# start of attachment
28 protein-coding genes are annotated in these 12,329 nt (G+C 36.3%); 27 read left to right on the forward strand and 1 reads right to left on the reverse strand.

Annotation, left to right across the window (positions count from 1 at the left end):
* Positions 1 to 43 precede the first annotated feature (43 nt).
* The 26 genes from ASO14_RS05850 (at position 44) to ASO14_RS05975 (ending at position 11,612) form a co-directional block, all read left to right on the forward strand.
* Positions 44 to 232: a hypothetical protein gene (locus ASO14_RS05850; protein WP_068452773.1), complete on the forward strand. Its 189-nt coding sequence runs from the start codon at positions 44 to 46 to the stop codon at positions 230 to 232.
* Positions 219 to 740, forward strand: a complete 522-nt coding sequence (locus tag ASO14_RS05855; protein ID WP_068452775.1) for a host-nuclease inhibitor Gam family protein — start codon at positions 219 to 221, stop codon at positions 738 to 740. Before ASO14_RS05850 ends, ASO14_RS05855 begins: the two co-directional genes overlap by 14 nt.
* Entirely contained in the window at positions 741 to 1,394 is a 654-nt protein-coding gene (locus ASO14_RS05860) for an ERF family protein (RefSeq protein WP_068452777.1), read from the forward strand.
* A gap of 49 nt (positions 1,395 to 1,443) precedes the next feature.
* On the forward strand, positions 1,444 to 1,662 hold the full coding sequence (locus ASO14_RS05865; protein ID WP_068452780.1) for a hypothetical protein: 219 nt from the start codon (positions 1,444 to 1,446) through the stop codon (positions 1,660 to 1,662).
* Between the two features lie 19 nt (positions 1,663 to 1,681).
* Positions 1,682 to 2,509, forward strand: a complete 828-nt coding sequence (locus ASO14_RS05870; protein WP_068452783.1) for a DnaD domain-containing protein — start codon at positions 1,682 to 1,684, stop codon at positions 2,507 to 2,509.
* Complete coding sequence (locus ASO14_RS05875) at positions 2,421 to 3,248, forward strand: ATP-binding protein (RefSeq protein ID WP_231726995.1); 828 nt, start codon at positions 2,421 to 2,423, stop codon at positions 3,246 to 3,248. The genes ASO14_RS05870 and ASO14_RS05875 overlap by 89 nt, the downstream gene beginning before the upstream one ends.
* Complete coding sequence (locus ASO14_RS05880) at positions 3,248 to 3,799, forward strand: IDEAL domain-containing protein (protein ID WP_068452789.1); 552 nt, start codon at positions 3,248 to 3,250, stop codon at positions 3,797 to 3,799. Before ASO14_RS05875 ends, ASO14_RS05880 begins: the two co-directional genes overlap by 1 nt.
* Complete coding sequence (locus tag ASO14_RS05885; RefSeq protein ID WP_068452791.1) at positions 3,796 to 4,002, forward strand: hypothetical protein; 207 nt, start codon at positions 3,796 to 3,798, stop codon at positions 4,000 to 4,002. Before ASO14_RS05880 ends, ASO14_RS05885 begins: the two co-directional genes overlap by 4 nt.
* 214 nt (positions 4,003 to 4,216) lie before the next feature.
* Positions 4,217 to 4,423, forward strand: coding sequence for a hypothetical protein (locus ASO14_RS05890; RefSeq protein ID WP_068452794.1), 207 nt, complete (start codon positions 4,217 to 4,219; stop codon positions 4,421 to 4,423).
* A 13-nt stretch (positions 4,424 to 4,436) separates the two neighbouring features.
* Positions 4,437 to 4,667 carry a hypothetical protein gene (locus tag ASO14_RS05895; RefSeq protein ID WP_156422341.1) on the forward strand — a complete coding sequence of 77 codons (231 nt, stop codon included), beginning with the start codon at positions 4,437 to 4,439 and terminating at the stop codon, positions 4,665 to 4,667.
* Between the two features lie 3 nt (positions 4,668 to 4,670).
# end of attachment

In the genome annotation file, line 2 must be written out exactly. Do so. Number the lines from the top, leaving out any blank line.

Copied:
Annotation, left to right across the window (positions count from 1 at the left end):